Cape Fear Pride Burgaw: Artist pushed by disease
Ivey Hayes has been an artist as long as he can remember, but in 1986 he was diagnosed with rheumatoid arthritis. Doctors told him to continue his artwork as therapy to help him deal with the disease. Hayes did just that, painting nearly 4,000 pictures in his lifetime. He said his desire to paint helped him push himself as an artist.
He may not have the hands you would expect on an artist, but they have helped create nearly 4,000 masterpieces. “There were times in the past when my hands would hurt, but right now they look worse than they hurt because they don’t really hurt,” said Hayes.
His hands were not always this way. In 1986 Ivey Hayes was diagnosed with rheumatoid arthritis. Many artists would have stepped away from their easel, but the thought never crossed his mind. “I have a severe case of arthritis, okay, but believe me, that is not going to stop me from painting,” he said. “Believe it or not, that was the spring board that has elevated me to where I am at right now. The difficulties, I find to be a joy; to challenge.”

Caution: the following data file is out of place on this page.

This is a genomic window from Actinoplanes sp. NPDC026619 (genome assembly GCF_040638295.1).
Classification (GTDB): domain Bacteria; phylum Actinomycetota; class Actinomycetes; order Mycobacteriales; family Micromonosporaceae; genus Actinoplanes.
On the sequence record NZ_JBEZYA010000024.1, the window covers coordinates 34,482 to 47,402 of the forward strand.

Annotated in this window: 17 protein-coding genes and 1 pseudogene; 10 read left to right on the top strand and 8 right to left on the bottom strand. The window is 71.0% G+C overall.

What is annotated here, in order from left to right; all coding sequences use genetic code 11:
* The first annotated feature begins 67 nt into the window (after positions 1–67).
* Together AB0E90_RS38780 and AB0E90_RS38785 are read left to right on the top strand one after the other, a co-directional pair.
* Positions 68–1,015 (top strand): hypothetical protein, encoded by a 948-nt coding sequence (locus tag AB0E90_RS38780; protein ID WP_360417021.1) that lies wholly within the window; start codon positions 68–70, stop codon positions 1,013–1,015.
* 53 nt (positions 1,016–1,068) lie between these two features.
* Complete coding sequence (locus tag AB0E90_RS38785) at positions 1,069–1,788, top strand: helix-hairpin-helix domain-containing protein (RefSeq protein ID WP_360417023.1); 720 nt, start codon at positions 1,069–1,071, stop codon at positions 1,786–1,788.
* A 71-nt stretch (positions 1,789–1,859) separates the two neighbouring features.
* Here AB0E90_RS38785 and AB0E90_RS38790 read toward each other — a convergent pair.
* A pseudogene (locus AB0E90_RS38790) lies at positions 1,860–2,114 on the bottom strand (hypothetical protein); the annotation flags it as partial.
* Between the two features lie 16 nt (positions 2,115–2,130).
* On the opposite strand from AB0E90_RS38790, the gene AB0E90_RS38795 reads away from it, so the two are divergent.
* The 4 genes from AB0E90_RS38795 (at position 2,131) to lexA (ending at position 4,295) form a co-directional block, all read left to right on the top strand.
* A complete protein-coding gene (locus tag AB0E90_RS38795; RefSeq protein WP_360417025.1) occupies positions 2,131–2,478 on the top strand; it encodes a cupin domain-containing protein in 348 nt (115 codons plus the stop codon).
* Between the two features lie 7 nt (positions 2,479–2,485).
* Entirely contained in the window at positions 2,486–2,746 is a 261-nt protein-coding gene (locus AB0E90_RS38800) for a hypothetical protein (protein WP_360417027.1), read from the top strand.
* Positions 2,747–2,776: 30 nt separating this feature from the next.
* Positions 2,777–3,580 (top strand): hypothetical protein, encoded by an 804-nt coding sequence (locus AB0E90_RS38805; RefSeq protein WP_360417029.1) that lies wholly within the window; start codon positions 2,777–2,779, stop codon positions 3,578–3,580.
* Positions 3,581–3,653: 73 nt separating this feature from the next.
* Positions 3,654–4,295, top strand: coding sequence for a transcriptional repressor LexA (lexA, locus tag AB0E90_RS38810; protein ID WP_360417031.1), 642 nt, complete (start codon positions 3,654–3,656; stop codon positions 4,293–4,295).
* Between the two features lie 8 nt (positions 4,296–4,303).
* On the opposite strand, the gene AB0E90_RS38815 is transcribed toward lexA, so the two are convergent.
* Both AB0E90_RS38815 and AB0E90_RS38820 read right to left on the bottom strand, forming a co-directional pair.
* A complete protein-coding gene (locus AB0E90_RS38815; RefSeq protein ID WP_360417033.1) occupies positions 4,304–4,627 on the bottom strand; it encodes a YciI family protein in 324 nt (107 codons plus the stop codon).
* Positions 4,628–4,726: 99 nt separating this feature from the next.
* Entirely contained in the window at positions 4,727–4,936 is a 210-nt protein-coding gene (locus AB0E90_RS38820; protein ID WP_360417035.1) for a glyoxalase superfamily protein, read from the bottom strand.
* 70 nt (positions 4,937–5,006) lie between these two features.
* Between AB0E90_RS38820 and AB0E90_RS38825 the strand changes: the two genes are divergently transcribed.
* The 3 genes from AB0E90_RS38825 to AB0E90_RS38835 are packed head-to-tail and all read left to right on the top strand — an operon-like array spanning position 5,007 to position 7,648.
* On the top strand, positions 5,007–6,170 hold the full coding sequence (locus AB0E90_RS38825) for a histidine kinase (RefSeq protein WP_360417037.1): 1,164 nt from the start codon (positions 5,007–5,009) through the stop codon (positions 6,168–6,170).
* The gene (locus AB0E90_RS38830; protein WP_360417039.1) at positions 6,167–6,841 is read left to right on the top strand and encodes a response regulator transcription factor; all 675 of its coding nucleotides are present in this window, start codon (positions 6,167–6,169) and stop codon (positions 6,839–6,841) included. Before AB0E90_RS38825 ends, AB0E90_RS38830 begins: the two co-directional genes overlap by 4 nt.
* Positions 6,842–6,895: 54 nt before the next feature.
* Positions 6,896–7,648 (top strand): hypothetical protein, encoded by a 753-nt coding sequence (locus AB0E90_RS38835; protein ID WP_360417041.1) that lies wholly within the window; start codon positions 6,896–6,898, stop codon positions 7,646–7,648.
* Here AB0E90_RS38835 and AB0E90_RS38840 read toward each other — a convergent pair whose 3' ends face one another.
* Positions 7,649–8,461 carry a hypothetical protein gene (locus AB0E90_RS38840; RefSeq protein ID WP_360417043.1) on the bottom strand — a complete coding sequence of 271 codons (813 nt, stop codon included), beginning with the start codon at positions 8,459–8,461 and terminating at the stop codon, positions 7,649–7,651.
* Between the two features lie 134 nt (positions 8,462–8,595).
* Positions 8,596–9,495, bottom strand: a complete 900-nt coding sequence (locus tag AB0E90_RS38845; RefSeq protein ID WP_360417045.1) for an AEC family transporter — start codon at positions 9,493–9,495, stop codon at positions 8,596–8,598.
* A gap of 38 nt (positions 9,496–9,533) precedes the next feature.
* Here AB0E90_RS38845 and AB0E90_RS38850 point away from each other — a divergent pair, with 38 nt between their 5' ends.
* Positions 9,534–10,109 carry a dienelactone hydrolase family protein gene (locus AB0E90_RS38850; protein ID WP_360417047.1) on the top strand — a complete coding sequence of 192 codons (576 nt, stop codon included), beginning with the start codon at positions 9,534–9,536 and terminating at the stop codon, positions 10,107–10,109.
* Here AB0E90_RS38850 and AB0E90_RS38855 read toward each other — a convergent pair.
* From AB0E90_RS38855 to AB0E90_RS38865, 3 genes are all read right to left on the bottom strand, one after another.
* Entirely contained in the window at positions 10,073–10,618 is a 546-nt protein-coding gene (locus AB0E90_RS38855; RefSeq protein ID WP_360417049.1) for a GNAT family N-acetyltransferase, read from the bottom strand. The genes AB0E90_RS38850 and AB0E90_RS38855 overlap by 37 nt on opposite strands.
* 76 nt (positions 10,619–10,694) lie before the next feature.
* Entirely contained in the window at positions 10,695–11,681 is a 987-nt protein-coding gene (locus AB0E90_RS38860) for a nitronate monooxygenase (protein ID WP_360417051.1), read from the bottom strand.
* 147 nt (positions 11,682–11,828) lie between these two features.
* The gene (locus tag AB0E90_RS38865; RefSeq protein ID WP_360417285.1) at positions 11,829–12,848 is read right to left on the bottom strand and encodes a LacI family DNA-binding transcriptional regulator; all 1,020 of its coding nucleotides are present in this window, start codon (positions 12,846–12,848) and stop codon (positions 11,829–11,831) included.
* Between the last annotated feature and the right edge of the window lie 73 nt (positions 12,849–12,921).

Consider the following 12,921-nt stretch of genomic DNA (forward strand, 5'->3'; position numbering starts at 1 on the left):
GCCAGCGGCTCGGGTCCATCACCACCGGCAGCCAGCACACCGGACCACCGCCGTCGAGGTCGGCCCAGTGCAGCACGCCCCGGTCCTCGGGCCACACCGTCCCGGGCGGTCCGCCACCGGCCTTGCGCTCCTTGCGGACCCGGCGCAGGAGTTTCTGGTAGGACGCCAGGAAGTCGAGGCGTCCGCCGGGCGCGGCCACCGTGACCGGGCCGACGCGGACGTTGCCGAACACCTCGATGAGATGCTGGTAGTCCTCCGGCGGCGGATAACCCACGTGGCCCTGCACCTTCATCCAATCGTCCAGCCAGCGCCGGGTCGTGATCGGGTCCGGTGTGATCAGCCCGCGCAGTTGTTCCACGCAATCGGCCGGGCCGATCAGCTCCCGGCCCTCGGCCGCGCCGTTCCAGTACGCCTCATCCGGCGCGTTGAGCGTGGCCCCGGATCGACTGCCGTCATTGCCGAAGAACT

Painting allows Hayes to experience life as never before. Through painting, artist and subject become one. “I’ve never been a ballerina, yet when I paint a ballerina, I feel like I’m one,” Hayes described.
Hayes said what he paints is not nearly as important as how he paints. “Color to me always has its priority over subject, always. My first name should have been color, middle name should have been color, and my last name should have been color too.”
That color has helped Hayes become a regular part of Burgaw’s annual Blueberry Festival. For the last six years, his work has been chosen to represent the event.
“To be accepted as the signature artist for an event like that, oh man, what a blessing. What an honor,” said Hayes.
He draws on his own experiences for inspiration. As a child growing up in Pender County, young Ivey spent his days picking blueberries. “Now this is just information, I was one of the fastest pickers that were there, maybe the fastest,” he recalls.
It is that competitive spirit he uses to improve his artwork. Hayes said, “You can’t ever be satisfied, you have to always feel as if there’s more in you than what you’re seeing. How much longer do I think I’ll keep painting? Until my time is up here on Earth.”
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